[Occasionally] Asked Questions is Peak’s resource for all of those random climbing questions you always wanted to know the answer to. Got something you’re wondering? Email Erin and she’ll find out the answer!
Q. What’s that short wall? Is that the practice wall?
We know the bouldering wall looks less intimidating, because it’s shorter. Shorter means easier, right? Unfortunately, no – most of our veteran members who aren’t named Andrew Palmer will tell you that they’ve been spit off our bouldering wall more times than they care to admit. So why is it so short?
Unlike roped climbing, bouldering is exactly what it sounds like (although I suppose ‘rope climbing’ is too). People who didn’t want to shell out for a full trad rack and rope started climbing the smaller rocks – the boulders – and whole new division of the sport of climbing was born. Because the boulders are so short, the climbs (on boulders, they’re called ‘problems’) tend to be much more intense. Imagine if we’d condensed your favorite 40-foot route into a handful of moves. Each move would be far more strenuous, right? That’s the gist of bouldering. Short, powerful moves fairly close to the ground.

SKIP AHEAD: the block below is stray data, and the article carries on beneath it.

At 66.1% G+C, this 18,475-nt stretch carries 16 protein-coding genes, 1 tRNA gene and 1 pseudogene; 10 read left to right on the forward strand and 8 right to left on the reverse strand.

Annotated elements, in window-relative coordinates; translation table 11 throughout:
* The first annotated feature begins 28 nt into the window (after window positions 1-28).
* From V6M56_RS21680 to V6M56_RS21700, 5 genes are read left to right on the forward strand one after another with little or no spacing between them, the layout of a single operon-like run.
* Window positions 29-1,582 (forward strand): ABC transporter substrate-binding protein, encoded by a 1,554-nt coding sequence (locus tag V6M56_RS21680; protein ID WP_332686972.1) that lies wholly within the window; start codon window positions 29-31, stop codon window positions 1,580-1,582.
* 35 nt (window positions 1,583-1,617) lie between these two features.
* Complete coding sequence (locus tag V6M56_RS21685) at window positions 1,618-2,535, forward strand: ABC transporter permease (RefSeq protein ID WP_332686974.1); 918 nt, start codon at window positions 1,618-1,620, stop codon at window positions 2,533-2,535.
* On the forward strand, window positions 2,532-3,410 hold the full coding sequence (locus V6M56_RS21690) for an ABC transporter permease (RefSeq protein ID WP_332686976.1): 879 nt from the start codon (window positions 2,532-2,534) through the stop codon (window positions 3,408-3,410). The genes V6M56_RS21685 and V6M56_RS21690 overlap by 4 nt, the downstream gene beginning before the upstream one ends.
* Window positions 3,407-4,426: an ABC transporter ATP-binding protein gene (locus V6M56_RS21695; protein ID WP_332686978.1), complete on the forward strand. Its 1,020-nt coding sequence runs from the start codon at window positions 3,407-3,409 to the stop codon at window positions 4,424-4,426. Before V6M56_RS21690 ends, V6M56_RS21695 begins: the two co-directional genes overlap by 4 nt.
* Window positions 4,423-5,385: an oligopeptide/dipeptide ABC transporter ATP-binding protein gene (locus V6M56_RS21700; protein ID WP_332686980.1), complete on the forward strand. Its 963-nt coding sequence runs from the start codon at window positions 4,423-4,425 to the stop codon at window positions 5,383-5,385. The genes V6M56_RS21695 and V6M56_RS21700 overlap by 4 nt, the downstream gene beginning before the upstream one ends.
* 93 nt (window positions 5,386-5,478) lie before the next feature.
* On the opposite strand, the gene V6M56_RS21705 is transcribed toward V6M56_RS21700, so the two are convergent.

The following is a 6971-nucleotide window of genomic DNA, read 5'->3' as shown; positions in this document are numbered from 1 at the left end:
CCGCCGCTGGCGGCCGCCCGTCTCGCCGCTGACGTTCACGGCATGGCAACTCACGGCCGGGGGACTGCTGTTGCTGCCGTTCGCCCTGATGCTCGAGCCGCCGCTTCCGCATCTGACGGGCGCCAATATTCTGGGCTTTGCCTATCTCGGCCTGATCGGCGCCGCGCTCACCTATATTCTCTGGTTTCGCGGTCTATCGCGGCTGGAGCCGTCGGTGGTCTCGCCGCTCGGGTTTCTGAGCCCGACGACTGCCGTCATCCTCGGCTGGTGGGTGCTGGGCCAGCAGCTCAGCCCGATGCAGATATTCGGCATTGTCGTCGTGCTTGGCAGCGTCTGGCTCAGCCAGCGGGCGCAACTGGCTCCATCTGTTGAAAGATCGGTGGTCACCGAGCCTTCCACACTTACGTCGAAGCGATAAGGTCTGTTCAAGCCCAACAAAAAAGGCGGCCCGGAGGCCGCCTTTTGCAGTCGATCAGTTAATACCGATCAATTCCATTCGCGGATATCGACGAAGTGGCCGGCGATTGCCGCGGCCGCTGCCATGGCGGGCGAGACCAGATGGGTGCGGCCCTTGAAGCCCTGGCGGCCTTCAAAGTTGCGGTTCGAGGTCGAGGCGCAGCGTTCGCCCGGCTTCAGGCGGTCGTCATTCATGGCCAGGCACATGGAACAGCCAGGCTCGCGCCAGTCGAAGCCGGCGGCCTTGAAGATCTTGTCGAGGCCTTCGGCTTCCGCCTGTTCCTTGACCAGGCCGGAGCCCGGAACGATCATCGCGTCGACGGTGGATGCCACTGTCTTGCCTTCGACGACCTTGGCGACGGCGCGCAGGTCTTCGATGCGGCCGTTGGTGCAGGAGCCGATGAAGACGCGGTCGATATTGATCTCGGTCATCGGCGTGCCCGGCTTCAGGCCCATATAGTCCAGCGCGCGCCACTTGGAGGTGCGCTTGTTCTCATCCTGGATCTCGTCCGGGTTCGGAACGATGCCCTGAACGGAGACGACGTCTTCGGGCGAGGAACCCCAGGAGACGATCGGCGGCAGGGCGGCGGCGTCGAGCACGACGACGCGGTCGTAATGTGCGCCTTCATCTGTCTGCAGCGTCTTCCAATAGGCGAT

Bouldering carries with it its own inherent risks. Every fall (and you will fall) is all the way to the ground, whether you like it or not. As the boulders get bigger, the risk increases. Pads and spotters become crucial, and a keeping a cool head is a must. The line between highball bouldering and free soloing is a blurry one; climbers are pushing the limits of their mental game every day with higher and higher problems.
Bouldering has a fairly low gear requirement – shoes, chalk, and a pad, plus some friends to spot you. The ability to go outside and climb all day without having to worry about ropes and quickdraws and runouts is refreshing to some, and stressful for others. Some people will tell you that bouldering is a sport all by itself, totally distinct from sport and trad climbing. We might just agree with them.